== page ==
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In Chapter 15 of Ticket to Ride, Morgan finds himself in the town of Lagos, Portugal; frustrated in his search for beauty and truth:
“Once, I wandered around the entire diameter of the town trying to picture it when all that existed was the part of it contained within the old walls; very insular and very much counter to modern sprawl. The new architecture outside of the center was some bastardized, watered down, low-budget version of true workmanship.”
“You just shouldn’t f___ with perfection,” I said to a couple of tourists, snapping away with their camera, she, in a flowery summer dress and a floppy hat and he, in loose trousers, a sport shirt and loafers.
They looked startled, as if I’d woken them up.
Illiteracy: An Incurable Disease or Education Malpractice?
by Robert W. Sweet, Jr.
President and Co-Founder
The National Right to Read Foundation
Illiteracy in America is still growing at an alarming rate and that fact has not changed much since Rudolf Flesch wrote his best-selling expose of reading instruction in 1955. Illiteracy continues to be a critical problem, demanding enormous resources from local, state, and federal taxes, while arguments about how to teach children to read continue to rage within the education research community, on Capitol Hill, in business, and in the classroom.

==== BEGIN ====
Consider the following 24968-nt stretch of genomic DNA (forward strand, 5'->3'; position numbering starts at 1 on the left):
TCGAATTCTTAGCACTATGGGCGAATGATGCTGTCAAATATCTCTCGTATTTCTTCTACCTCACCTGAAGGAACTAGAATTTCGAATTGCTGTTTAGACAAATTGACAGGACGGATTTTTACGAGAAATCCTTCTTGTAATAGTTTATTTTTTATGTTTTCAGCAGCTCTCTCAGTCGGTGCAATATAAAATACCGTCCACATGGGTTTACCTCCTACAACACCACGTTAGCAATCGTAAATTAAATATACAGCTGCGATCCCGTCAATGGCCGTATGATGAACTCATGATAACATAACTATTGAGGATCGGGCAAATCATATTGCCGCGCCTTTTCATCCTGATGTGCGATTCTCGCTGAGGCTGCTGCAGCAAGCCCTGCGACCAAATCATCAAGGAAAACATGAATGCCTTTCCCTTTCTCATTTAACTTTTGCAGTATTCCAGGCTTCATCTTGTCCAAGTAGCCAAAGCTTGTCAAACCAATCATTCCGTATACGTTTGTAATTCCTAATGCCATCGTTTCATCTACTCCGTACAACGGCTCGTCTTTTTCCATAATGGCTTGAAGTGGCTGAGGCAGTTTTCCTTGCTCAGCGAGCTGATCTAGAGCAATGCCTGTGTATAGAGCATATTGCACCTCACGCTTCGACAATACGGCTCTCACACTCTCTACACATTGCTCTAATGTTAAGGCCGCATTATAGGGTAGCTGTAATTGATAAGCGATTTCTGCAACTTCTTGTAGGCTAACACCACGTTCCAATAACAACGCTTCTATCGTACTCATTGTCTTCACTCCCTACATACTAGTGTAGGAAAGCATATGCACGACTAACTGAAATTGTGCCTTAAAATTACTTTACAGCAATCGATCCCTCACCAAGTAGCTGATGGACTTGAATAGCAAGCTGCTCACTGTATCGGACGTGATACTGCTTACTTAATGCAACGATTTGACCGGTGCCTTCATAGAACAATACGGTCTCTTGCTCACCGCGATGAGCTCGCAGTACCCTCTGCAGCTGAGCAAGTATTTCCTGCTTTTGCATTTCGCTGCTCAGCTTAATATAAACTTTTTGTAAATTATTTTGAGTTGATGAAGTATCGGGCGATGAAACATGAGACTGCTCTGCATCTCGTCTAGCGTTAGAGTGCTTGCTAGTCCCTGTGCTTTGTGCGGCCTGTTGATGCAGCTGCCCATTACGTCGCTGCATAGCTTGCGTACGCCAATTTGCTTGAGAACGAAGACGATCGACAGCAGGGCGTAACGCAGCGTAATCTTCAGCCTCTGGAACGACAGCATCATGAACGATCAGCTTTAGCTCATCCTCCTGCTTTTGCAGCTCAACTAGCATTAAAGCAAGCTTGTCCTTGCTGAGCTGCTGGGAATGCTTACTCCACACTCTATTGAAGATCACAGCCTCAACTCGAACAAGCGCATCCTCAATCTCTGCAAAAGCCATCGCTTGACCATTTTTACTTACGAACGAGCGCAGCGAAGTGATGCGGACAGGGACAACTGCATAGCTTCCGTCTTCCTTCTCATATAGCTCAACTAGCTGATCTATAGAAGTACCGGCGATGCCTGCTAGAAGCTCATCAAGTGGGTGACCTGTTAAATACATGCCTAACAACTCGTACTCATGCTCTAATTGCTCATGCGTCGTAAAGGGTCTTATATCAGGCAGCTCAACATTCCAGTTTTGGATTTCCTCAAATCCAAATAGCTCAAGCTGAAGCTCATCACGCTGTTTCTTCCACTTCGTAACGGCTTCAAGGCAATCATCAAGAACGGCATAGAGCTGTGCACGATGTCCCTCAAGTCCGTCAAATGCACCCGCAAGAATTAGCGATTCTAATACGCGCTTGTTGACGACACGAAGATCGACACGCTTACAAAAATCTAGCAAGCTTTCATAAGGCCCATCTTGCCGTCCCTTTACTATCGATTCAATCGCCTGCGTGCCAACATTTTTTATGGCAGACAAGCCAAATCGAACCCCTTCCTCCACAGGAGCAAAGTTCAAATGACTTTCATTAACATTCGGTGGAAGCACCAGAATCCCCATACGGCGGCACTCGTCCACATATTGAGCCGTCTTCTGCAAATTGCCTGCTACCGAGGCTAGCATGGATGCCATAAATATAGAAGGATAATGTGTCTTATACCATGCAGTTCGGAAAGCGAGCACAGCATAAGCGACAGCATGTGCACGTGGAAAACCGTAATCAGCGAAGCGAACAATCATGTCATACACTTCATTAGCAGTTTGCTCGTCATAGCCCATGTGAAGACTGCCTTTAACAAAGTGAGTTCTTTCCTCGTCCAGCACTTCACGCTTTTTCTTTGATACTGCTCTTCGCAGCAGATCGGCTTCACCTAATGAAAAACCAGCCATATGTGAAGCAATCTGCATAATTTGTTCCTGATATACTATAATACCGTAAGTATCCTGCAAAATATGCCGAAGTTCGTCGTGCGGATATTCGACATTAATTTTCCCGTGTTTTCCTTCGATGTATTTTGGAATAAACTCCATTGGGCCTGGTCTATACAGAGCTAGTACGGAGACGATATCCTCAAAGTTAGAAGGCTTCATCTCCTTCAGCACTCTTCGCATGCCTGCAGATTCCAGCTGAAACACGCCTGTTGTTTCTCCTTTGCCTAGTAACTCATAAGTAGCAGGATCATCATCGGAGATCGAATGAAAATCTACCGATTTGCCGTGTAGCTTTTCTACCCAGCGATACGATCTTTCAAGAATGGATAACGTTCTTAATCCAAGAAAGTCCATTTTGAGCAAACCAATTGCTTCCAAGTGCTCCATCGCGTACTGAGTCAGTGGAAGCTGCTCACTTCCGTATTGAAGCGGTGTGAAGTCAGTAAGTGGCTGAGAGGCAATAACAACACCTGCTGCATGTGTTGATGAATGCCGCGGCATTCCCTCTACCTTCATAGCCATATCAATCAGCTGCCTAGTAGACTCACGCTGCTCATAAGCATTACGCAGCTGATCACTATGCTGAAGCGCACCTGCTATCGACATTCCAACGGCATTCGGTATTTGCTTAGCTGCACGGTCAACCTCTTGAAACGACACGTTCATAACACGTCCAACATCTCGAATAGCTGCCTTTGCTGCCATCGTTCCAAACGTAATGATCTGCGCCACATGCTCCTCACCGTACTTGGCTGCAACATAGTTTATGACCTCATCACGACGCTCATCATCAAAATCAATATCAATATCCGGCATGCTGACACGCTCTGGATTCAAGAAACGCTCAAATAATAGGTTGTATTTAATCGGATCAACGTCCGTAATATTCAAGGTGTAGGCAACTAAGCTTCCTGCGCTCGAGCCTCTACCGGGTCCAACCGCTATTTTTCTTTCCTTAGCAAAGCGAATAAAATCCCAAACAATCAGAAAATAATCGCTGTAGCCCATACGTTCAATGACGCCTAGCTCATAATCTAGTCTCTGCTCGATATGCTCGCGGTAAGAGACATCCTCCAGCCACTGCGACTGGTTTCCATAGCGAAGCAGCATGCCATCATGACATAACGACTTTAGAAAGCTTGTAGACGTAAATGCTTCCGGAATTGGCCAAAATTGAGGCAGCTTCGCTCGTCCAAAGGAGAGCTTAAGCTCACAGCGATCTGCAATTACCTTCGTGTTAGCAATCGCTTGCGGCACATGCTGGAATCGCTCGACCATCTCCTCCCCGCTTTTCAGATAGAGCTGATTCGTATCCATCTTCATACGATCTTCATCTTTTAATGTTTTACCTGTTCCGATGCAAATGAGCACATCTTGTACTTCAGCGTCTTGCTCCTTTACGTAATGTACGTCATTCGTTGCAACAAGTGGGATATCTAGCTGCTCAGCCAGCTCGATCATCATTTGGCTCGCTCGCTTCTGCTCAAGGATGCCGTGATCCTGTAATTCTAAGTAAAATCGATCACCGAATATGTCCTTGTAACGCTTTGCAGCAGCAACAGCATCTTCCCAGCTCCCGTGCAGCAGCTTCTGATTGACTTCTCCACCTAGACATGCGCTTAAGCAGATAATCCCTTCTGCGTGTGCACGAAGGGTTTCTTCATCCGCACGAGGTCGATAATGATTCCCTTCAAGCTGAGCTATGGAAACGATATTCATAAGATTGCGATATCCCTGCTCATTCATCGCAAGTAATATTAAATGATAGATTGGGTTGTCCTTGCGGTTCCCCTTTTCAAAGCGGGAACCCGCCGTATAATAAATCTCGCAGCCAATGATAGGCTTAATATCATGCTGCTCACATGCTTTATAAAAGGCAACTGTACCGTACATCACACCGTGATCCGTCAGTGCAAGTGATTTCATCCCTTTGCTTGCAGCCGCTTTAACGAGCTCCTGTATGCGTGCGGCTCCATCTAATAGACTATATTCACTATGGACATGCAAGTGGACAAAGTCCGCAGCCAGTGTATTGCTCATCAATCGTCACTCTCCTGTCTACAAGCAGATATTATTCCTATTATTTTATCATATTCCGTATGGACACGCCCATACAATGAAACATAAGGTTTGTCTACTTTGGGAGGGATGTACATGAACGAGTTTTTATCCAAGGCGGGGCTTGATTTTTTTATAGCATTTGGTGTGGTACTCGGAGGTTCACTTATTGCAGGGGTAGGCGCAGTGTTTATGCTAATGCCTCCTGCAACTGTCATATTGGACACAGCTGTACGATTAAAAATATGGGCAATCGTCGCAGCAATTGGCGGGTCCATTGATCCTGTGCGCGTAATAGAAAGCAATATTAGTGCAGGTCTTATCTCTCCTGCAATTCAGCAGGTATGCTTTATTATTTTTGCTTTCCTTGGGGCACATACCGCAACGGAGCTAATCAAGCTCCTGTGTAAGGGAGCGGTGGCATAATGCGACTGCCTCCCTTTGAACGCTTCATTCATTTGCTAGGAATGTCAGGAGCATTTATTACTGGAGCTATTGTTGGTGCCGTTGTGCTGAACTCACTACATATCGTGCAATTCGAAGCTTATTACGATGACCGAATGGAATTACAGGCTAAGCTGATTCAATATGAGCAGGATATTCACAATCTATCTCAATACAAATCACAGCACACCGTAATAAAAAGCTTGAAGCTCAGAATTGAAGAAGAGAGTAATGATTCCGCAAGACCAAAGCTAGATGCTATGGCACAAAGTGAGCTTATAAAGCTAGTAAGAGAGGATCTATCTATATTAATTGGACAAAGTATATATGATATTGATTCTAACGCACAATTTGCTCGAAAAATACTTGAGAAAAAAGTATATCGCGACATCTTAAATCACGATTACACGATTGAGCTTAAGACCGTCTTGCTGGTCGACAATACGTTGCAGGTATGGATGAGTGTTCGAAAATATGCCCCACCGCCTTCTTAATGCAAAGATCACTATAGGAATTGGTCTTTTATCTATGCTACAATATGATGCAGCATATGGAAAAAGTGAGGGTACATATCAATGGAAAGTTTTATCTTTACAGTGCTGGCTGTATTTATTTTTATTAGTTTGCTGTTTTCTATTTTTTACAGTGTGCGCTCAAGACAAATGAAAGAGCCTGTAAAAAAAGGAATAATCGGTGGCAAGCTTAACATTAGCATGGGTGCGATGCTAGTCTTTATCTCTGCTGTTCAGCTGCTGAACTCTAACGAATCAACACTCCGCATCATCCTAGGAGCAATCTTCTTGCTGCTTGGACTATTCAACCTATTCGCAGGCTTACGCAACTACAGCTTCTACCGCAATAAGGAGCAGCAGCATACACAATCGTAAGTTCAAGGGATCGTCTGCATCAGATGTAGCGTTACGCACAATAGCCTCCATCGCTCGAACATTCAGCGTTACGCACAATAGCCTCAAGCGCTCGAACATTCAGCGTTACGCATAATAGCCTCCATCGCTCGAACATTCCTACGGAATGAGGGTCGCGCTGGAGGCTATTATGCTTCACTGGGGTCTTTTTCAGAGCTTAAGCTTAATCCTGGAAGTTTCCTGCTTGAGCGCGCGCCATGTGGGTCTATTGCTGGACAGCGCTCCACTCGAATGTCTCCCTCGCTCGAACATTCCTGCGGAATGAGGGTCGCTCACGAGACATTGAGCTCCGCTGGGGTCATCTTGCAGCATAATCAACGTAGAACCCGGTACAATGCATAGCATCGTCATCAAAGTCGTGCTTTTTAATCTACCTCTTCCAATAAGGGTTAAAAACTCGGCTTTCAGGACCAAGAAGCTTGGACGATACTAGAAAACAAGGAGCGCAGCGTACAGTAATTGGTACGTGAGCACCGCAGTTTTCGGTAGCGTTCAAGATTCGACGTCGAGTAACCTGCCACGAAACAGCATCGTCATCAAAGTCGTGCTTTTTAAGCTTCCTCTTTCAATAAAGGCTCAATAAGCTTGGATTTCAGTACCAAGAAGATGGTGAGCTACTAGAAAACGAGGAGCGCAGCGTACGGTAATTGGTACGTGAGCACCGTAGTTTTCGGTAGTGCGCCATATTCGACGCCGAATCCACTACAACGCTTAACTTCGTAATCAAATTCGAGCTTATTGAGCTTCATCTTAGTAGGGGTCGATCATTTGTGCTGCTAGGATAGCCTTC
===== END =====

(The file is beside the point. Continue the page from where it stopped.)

The International Reading Association estimates that more than one thousand research papers are prepared each year on the subject of literacy, and that is very likely a low figure. For the past 50 years, America’s classrooms have been used by psychologists, sociologists, educationists, and politicians as a giant laboratory for unproven, untried theories of learning, resulting in a near collapse of public education. It is time we begin to move away from “what’s new” and move toward “what works.”
The grim statistics